Elderly couple at home using digital tabletMost of us, young and old, have moved to the digital age in one way or another.  You have a smartphone, bank online, use email to communicate, text your grandchildren or children, or have an online presence like Facebook.

What happens with all of this digital data once you have departed this life?  How will your digital life continue, or end?  It is something you should now plan for in arranging your affairs.

If you have many accounts and services online, you need to prepare for someone to either assist you as you age and for someone to access your information when you die.

Keeping a record of your passwords and digital accounts can be of great assistance to your family and friends.  There are a number of ways to do this: you can keep a paper record in a secure place and tell a trusted family member where it is; you can use your computer and password to protect the file, just remember the password, and share with a trusted family member; you can access one of the many online services that holds your passwords, and even designate a beneficiary.  There are numerous articles and companies that can guide you to what works best for your needs and complies with state regulations.


Online banking presents its own set of issues.  How many accounts do you have and where are the records for these accounts?  If you have bills that are automatically paid, they will continue after your death.  If no one has access, your account could be depleted of funds.  If you receive electronic billing statements via email, you need to be sure someone can see what needs to be paid if there is no automatic payment.  Do you receive statements on an IRA, stock trading account or Money Market account electronically?  Often to gain access to an account of the deceased, you will need a death certificate and probate documents to gain access to the accounts if no one is listed on the account as a beneficiary or co-owner with the deceased.

Cell Phones

Your cell phone may have been a primary means of communication in the last few years, with contact information, texts and emails.  To end your association with your carrier, many companies require a letter and death certificate to cancel your cell phone.  Be sure you leave the contact information for your cell phone so automatic debits or mounting bills don’t occur.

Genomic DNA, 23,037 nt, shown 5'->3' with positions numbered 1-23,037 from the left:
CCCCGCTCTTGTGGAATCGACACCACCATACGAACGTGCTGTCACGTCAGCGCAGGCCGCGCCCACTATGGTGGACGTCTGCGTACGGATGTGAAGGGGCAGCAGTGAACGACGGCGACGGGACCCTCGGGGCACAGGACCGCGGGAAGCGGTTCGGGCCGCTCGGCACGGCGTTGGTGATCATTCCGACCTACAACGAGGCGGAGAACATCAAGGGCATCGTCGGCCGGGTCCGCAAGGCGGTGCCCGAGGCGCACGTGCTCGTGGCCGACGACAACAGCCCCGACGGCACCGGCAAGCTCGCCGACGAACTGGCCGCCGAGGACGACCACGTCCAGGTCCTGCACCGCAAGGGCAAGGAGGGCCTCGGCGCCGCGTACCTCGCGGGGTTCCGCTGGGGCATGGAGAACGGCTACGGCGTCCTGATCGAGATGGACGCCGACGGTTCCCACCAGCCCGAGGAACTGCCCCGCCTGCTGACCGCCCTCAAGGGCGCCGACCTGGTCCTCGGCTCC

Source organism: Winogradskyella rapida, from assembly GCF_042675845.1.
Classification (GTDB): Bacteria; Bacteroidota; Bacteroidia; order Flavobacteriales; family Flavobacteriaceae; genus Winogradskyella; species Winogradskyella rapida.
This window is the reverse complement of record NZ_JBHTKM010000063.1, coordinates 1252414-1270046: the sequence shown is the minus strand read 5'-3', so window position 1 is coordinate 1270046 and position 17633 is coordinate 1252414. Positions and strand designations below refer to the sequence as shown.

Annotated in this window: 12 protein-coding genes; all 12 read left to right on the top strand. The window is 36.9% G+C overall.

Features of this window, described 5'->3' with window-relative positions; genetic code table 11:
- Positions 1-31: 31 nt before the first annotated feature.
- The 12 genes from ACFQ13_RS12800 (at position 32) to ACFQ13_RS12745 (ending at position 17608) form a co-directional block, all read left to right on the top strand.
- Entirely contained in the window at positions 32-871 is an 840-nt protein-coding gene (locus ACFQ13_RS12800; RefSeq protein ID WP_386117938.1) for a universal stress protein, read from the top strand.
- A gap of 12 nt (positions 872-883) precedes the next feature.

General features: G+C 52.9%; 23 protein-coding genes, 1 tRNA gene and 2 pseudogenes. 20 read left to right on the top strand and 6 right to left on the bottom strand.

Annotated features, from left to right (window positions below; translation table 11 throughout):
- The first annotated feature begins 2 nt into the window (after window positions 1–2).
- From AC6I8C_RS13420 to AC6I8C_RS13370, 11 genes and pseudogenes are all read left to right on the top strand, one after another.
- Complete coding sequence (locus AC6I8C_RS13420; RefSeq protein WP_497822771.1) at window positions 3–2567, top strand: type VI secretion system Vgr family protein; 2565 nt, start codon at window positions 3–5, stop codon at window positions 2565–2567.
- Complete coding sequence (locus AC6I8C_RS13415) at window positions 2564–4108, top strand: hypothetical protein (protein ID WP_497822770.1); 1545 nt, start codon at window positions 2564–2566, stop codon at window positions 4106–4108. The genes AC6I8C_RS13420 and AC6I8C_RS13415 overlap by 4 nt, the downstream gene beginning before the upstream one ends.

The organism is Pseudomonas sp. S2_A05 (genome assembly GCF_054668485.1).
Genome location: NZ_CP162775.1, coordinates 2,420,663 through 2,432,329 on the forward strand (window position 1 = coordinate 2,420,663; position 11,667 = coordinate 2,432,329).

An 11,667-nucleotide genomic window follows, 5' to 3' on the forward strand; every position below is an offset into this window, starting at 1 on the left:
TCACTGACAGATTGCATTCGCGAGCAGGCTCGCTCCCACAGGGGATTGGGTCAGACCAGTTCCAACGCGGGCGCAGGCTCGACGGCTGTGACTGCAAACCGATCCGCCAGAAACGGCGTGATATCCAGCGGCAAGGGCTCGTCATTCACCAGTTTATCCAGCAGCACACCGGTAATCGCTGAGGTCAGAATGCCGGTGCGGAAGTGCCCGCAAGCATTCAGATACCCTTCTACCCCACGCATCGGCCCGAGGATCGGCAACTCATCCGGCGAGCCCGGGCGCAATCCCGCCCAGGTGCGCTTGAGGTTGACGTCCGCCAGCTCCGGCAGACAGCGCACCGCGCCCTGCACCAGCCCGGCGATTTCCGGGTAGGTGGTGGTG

Social Media

In addition to the financial portion of your digital life, there is also the social portion.  Do you have a Facebook account or other social media accounts?  What will happen to these accounts?

Facebook recently announced a new setting that will give every Facebook user the option to have their account permanently deleted when they die.

Alternatively, users can now designate a “legacy contact”—a friend or family member to take control of certain aspects of their account after death.  Specifically, the legacy contact will be able to: change the deceased’s profile picture and cover photo; write a special post that will be pinned to the top of his or her timeline (e.g., a memorial service announcement); or accept friend requests from real-life friends and family who were not connected to the deceased on Facebook.

You can tell us in advance whether you would like to have your account memorialized or permanently deleted from Facebook.

Memorialized Accounts

Memorialized accounts are a place for friends and family to gather and share memories after you have passed away. Memorialized accounts have the following key features:

Planning your digital future is now part of your continued estate planning.  Consult your elder law attorney for any assistance.